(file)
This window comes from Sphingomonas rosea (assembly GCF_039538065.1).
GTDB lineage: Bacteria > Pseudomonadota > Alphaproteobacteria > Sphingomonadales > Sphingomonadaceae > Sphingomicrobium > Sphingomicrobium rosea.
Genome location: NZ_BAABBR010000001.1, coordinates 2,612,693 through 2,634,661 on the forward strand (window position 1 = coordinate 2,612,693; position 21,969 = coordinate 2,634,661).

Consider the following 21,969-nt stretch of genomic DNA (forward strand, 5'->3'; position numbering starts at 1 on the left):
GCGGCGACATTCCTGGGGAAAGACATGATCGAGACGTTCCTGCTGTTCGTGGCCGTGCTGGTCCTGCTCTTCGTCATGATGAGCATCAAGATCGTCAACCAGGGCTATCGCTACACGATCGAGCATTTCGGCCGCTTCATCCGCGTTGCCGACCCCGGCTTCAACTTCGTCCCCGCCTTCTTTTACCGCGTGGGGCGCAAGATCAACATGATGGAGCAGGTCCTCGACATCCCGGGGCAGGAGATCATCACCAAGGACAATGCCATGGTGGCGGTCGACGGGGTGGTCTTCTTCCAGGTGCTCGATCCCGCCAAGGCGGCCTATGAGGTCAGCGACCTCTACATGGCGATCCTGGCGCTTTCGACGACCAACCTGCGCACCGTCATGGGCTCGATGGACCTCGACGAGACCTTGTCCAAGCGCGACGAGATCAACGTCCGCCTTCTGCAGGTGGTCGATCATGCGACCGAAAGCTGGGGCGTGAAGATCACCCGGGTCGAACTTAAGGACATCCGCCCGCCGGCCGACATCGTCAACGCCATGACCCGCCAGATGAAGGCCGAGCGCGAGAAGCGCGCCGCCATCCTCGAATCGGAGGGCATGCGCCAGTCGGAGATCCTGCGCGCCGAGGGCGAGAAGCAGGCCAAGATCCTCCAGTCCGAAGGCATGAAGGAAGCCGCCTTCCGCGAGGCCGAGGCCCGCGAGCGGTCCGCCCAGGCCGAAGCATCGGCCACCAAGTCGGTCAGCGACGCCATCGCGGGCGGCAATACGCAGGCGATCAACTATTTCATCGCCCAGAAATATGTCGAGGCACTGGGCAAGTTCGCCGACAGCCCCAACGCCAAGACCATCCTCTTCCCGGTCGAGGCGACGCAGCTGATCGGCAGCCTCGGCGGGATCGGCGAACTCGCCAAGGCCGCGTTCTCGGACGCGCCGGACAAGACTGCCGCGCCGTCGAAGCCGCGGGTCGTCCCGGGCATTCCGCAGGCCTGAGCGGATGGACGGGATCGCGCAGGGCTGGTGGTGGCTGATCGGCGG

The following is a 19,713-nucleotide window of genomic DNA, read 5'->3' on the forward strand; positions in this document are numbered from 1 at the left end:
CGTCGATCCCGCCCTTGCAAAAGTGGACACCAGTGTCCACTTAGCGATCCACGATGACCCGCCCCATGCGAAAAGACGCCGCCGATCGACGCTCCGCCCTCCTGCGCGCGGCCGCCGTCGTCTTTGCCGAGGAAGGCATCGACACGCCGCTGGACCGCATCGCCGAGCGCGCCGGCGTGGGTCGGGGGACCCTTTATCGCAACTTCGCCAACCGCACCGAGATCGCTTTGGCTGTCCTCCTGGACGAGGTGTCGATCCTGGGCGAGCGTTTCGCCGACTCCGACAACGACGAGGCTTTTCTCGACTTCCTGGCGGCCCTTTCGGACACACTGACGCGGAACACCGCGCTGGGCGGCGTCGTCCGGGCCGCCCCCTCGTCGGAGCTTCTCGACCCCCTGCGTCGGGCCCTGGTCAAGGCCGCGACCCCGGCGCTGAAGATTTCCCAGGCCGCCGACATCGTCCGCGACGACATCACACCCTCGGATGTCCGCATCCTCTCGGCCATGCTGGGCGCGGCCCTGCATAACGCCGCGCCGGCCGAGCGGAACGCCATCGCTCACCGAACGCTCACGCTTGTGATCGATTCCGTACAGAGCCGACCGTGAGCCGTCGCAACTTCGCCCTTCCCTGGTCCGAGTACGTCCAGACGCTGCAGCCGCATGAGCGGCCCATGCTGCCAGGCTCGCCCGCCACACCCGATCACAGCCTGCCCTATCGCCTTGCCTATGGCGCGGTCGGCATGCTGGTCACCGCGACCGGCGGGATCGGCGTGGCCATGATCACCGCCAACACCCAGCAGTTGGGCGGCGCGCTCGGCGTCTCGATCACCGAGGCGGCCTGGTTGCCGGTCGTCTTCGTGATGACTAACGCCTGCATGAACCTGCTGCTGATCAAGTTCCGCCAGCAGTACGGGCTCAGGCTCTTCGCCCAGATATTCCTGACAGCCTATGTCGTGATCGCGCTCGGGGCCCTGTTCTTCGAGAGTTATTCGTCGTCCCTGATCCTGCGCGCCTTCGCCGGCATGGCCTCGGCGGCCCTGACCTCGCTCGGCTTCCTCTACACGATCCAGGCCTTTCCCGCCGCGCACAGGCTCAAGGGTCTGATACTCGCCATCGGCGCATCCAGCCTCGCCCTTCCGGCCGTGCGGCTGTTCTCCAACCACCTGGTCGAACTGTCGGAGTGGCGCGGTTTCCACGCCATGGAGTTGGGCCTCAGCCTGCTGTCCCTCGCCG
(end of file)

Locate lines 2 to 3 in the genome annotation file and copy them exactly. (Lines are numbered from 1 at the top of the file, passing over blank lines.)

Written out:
GTDB lineage: Bacteria > Pseudomonadota > Alphaproteobacteria > Sphingomonadales > Sphingomonadaceae > Sphingomicrobium > Sphingomicrobium rosea.
Genome location: NZ_BAABBR010000001.1, coordinates 2,612,693 through 2,634,661 on the forward strand (window position 1 = coordinate 2,612,693; position 21,969 = coordinate 2,634,661).